The engine was dead. We radioed Towboat US and after they had determined our position, they sent out a boat to tow us in. I arranged with Riviera Beach Marina for a dock for one night, and we started to try and sail Northward on turquoise seas. We were in about 40 ft of water and could see the shadow of our boat on the bottom! Fish were swimming below us as we tried to drift slowly North while waiting for the tow boat to arrive.

Mary and Mike were camping close by and came over and met us at the marina. We were very down. I called a Yanmar dealer and arranged for a mechanic to come out and diagnose our issue. We suspected a blown head gasket, but wanted to be sure. We drowned our sorrows at the local tiki bar where out waitress and  the bartender made sure we left happy!

Next morning the mechanic came over and sure enough, the diagnosis was a blown head gasket along with a multitude of other potential issues. We asked for 2 written quotes, one to fix and one to replace the engine. It was difficult to stay focused on work and the other little issues we had with this looming over our heads. After he left, the towboat took us from the dock out to the anchoring field and helped us to set our anchor so we could plan our next move without being charged $130/day for the dock!

The Yanmar dealer called the next day and verbally quoted $11,000 to replace the engine stating that the mechanic felt it was the best option for us. Again I asked for two written quotes which they said they would provide within a day or so, and then we sat down and talked our options over together. Either way it looked like it would be too expensive, so we reluctantly agreed that we would have to stop our journey here and sell the boat as is, return to Ohio and start over.

About two hours after making that painful decision, we received a phone call and things suddenly changed. It was a friend from Ohio. He convinced me that I could do all the work myself and he said he would help me if need be. All I needed was a torque wrench. He also had a friend of 40 years who worked in the marine repair business in West Palm and he told me how to get in touch with him.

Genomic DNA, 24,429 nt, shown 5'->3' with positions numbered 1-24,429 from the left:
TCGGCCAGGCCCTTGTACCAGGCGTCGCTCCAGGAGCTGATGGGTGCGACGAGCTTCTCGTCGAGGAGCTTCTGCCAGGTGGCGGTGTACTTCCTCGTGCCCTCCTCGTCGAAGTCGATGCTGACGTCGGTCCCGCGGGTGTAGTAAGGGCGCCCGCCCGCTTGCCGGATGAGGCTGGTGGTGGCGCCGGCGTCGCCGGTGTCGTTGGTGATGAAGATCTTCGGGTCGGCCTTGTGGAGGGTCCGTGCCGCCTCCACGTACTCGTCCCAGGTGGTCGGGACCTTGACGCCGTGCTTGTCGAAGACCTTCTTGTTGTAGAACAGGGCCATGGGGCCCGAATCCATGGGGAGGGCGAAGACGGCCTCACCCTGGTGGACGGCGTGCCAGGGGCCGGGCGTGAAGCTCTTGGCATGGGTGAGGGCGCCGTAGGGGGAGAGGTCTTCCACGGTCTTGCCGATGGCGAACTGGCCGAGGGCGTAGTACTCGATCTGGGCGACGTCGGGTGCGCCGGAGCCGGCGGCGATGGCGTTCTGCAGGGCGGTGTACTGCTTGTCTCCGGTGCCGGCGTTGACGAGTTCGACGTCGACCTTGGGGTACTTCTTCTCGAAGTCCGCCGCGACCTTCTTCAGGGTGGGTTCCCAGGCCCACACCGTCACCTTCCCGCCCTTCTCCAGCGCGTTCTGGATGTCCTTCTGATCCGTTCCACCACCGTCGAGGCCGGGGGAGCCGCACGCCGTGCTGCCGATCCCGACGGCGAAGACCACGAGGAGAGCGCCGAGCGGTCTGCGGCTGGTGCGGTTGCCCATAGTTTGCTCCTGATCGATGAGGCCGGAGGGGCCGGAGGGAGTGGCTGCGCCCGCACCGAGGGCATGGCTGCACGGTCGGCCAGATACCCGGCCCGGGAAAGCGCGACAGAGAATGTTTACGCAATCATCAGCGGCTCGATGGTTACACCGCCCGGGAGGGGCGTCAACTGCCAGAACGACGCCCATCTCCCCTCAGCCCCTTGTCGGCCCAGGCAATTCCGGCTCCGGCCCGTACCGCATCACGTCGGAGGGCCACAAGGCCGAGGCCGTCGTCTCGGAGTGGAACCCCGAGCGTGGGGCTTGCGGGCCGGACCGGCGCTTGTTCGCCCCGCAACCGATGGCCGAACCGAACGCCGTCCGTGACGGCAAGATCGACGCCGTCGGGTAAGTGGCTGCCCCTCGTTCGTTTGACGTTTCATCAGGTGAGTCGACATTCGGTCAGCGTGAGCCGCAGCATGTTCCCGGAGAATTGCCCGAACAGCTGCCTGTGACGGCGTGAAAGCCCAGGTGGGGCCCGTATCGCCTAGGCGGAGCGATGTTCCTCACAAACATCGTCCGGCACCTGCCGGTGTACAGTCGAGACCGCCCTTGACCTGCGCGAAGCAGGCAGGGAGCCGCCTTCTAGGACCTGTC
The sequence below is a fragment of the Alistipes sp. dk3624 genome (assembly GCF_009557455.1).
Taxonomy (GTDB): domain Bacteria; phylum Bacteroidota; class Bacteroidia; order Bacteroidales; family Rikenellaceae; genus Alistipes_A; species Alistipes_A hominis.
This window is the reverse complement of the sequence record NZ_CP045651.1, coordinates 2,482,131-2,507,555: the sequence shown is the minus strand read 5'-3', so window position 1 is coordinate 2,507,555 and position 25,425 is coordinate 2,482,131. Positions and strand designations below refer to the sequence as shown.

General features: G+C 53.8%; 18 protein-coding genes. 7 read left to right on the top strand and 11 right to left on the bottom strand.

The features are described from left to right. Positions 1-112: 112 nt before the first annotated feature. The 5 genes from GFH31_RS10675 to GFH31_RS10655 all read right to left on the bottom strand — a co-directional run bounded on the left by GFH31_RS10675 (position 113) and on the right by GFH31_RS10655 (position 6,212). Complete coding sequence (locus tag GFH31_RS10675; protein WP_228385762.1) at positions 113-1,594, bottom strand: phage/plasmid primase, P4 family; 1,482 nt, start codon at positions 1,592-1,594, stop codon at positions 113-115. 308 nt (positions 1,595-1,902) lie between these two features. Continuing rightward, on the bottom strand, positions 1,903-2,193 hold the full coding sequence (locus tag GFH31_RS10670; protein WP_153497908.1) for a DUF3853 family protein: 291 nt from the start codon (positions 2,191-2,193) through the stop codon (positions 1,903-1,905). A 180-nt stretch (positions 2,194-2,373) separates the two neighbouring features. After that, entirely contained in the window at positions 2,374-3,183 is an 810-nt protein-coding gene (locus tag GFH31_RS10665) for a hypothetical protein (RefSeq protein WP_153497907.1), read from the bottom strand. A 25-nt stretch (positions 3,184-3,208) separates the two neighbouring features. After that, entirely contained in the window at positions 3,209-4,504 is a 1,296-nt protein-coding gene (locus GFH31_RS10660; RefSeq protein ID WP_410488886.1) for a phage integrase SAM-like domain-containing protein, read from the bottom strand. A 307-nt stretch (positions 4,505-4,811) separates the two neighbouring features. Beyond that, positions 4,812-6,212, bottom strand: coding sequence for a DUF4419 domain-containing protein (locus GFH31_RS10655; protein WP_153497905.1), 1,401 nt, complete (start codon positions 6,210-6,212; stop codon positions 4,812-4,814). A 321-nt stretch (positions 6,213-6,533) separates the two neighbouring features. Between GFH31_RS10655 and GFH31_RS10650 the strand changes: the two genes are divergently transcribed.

With some new found hope, we started to dismantle the engine. I took a part off and Melanie would carefully label it and pack it into ziplock bags so we would not lose the pieces. Eventually we got the head off, then we took it ashore and I introduced myself to Alan, Bruce’s friend. He took me around to get replacement parts; a new head gasket and some hoses and then we dropped off the head to be checked over and planed if necessary.

We passed the days and weekends by with me working, then trips to the shore as well as Peanut Island, a park which we thoroughly enjoyed, and also meeting up with our friends Mary and Mike. They lent us their car so we could run errands, do some re-provisioning and pick up some of the necessities we would need to reassemble the engine.The grocery store was in a mall and they had an escalator for your shopping cart!

We also met a German couple, Heike and Herwig. They were anchored out near us and were having issues with their charging system. We met with them a few times and formed a friendship, they were very kind and hospitable and we shared some wonderful evenings together playing cards, eating and drinking and playing a game called “Die Welt” which means “The world”. Its a game that tests your knowledge of geography; we are going to have to find an English version of this game!

On Peanut Island, there was a large powerboat – 50 ft or so – aground, a victim of hurricane Irma. While we were walking the loop there one day, we met the owner and watched as a salvage company carefully lifted the boat, effected some repairs to through hulls and then re floated it. It took the whole day to get it off the shore and the next morning we saw it getting towed to port for repairs. The owner must have been relieved!